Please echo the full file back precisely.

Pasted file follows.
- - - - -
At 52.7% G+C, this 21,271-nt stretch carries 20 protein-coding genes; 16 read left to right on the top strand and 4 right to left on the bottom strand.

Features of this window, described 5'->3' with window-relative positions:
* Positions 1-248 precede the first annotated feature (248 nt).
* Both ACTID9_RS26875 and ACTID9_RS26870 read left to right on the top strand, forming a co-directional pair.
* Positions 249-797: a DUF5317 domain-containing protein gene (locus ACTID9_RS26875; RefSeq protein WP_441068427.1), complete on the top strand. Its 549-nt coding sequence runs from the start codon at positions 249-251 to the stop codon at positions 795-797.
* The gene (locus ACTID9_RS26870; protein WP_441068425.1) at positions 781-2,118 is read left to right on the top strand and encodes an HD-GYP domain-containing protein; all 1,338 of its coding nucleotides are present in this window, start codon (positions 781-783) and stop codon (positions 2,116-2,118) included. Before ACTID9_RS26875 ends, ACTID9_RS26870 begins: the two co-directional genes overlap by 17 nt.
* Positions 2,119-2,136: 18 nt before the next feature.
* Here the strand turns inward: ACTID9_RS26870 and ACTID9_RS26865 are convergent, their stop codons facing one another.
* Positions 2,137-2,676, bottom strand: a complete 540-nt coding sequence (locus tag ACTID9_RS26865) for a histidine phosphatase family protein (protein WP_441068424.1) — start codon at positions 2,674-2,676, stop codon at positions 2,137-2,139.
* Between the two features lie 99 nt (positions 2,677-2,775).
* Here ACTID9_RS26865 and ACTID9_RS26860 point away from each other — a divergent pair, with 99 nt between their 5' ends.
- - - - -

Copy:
At 52.7% G+C, this 21,271-nt stretch carries 20 protein-coding genes; 16 read left to right on the top strand and 4 right to left on the bottom strand.

Features of this window, described 5'->3' with window-relative positions:
* Positions 1-248 precede the first annotated feature (248 nt).
* Both ACTID9_RS26875 and ACTID9_RS26870 read left to right on the top strand, forming a co-directional pair.
* Positions 249-797: a DUF5317 domain-containing protein gene (locus ACTID9_RS26875; RefSeq protein WP_441068427.1), complete on the top strand. Its 549-nt coding sequence runs from the start codon at positions 249-251 to the stop codon at positions 795-797.
* The gene (locus ACTID9_RS26870; protein WP_441068425.1) at positions 781-2,118 is read left to right on the top strand and encodes an HD-GYP domain-containing protein; all 1,338 of its coding nucleotides are present in this window, start codon (positions 781-783) and stop codon (positions 2,116-2,118) included. Before ACTID9_RS26875 ends, ACTID9_RS26870 begins: the two co-directional genes overlap by 17 nt.
* Positions 2,119-2,136: 18 nt before the next feature.
* Here the strand turns inward: ACTID9_RS26870 and ACTID9_RS26865 are convergent, their stop codons facing one another.
* Positions 2,137-2,676, bottom strand: a complete 540-nt coding sequence (locus tag ACTID9_RS26865) for a histidine phosphatase family protein (protein WP_441068424.1) — start codon at positions 2,674-2,676, stop codon at positions 2,137-2,139.
* Between the two features lie 99 nt (positions 2,677-2,775).
* Here ACTID9_RS26865 and ACTID9_RS26860 point away from each other — a divergent pair, with 99 nt between their 5' ends.